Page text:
Growing up we never had much money. My parents were divorced – my dad a mailman and my mom a full-time student and bartender. We lived on quite a strict budget and saved wherever we could: I remember a school year when our household income qualified me for free cartons of milk at lunch – they were a nickel for the rest of my class.
For the lack of resources, however, we were never made to feel poor. Christmas was always a boisterous time with plentiful presents and birthdays were always greeted with large slumber parties. And each summer my mother would be sure that my brother and I had two vacations – she was always determined to provide experiences that would be the grounds for fond, lasting memories. We never went to Disneyland, never even left the state on our two trips. Rather we would spend a week each at Yogi Bear’s Jellystone Park and River Bend, a posh campground to which a friend held a membership.
My brother and I do have wonderful, everlasting memories of those annual camping trips. We’d shop for piles of junk food in the days prior, stocking up on Olde Tyme sodas (grape, cherry, cream soda) and Little Debbies. We would pack the family’s Dodge Colt so full of camping gear that we (and our one friend each) would be forced to squeeze into any space remaining for the hour-long trip to Yogi Bear’s. On our arrival, after scouring the grounds for the best site (each of us having different priorities: my mom to be close to the bathrooms, me to be near the pool and activity center, my brother hoping to find a spot secluded from the other campers) we would set up our tents and exhale. Over the next week we would do much (swimming, hula hoop contests, and near-miss first kisses) and nothing at all (read books, eat crap, go to bed early and get up with the sun).
This past week has been much like that – the anticipation of the hurricane, stocking up on junk food and non-perishables. The excitement of the storm and the calm in the aftermath. We had days in the same clothes (with no water to wash them) and spent time helping neighbors. We’ve eaten much food of little nutritional value and all cooked over an open flame. I’ve read 4 books, so far, by the thin light of a flashlight. In many ways this week without power (still without power) has been a lot like camping. But in some ways not so much.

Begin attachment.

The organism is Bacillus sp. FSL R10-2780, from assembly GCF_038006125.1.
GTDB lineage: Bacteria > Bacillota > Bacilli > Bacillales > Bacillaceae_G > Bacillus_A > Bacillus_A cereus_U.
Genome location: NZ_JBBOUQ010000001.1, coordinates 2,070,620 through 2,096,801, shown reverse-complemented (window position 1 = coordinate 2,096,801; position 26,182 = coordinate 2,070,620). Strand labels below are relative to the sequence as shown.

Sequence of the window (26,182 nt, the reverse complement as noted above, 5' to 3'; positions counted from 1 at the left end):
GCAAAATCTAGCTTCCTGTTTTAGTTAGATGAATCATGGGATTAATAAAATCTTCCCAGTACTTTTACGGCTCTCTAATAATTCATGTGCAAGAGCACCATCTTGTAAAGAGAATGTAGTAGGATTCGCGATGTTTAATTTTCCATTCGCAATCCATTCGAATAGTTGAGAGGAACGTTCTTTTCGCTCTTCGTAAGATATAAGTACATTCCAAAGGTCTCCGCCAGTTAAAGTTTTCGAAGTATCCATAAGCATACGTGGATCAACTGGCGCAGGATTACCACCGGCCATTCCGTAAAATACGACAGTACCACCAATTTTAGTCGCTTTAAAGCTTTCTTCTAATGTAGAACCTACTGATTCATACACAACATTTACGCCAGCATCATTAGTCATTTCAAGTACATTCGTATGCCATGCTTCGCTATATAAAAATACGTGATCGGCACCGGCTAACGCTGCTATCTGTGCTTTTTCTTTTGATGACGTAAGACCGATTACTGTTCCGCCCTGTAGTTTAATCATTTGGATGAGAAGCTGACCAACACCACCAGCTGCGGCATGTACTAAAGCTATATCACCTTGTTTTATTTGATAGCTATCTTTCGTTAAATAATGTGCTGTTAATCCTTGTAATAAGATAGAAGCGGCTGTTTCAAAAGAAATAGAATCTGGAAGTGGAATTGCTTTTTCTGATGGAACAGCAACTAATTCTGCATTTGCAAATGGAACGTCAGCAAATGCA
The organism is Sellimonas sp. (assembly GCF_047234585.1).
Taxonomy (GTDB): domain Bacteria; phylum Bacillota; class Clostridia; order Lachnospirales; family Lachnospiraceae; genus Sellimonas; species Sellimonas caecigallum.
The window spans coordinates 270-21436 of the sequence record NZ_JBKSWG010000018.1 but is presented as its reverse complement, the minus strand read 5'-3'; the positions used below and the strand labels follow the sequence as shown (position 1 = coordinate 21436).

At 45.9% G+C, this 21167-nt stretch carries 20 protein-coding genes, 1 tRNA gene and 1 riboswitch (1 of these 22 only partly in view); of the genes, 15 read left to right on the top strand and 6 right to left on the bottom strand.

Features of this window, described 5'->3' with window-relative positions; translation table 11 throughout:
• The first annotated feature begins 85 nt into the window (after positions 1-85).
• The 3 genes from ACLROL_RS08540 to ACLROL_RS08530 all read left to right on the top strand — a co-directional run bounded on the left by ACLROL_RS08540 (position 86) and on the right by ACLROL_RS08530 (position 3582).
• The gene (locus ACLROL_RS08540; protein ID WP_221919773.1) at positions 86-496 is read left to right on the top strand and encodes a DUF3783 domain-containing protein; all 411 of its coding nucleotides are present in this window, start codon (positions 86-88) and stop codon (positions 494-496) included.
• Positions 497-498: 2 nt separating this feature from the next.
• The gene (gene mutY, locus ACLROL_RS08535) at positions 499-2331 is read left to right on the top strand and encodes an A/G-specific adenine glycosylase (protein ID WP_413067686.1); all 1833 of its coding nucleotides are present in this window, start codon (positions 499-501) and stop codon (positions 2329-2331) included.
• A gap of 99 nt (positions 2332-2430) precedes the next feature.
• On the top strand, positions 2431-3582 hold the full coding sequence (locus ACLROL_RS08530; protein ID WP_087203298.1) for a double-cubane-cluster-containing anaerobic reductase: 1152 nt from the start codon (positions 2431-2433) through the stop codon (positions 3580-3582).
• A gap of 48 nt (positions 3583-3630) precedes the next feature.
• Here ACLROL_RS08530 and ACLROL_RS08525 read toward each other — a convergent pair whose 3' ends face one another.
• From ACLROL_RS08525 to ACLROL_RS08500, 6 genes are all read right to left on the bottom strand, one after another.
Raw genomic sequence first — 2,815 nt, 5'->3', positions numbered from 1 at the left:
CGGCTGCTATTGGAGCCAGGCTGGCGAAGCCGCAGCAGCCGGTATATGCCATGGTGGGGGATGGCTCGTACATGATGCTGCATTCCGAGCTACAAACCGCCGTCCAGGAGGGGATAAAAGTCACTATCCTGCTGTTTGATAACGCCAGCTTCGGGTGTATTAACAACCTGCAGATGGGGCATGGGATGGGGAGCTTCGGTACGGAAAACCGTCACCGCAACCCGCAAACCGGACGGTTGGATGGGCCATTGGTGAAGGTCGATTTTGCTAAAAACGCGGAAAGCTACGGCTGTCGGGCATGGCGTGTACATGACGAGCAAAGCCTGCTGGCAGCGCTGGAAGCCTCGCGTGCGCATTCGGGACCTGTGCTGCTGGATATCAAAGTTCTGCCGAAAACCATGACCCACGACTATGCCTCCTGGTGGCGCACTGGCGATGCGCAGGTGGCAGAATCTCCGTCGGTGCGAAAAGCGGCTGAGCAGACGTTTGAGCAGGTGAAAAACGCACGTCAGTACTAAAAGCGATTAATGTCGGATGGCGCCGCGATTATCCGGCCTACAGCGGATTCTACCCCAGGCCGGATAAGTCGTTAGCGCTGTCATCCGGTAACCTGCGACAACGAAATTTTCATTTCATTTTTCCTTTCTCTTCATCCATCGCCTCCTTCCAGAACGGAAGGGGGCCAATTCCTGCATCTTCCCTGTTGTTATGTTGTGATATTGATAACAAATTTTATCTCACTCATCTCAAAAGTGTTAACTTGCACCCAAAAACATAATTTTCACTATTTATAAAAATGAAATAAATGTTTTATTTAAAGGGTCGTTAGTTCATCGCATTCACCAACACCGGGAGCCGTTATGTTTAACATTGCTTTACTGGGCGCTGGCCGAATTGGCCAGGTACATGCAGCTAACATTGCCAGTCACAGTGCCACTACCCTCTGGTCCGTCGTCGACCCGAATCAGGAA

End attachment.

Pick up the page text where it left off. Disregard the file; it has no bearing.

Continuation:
I had been instructed on Friday to begin the meds for IVF #2 on Tuesday. We were expecting the storm, but didn’t really comprehend what would be left behind. I thought we’d be out of power until Monday, maybe Tuesday, but never did I imagine the estimates of 2-4 weeks. Once the full news of the outages reached us (over the radio) I just assumed that we’d be canceling the cycle, refilling my BCPs and hurrying up and waiting for another month. You can’t imagine my shock when the message came through: start stims as planned on Tuesday.
It’s a strange position to be in, hearing of so much devastation just 50 miles away (while being thankful for our own good fortune) and still being concerned about advanced reproductive therapy. To sit on the floor in my dark house, mixing vials and giving injections, prepping my ovaries for an elective procedure while others worry about finding gas, ice, food. This is not how I expected this cycle to go – how could I have predicted this? – but I think it’s working in my favor.
Having rare access to the internet means I’ve been unable to obsess about dosing instructions and my E2. I’ve been unable to compare my progress to friends and fellow bloggers. My poor husband has been subjected to my ponderings as to how the cycle is going, unable to provide insight, knowing he is just a sounding board to replace my usual network of overly informed IVFers. But it’s meant that I’ve had to trust my doctor, go with the flow and wait and see. A good thing, no doubt.
But now that I sit with access to the web for a moment, I will no doubt be frantically searching for others with low E2 (92 after 3 days of stims and an estrogen patch) and pathetic follie scan (8, all measuring under 6mm). I will look for stories of girls who reacted more slowly to a higher dose of meds than a previous cycle and will scour for the truth behind the rumor that “a slow stim is always better”. But before I have time to collect enough tales of similar cycles to calm my frayed nerves I will be back home, in our warm, dark house, far from the community of women who understand.
I will take my increased dose of meds (150iu of Menopur and 300 of Gonal F), pick up the flashlight and curl into bed with another mindless book, my thoughts slipping away from my ovaries once again. Until Monday when I am again pulled from the relative primitive life of our “camp” and thrust back into the modern world – another date with the butterfly needle and the vag cam and another missed opportunity to obsess as I ordinarily would. Unless, of course, we have power by then. In which case I’ll be right back here, desperate for you all comfort me and assure me that this cycle is going just fine.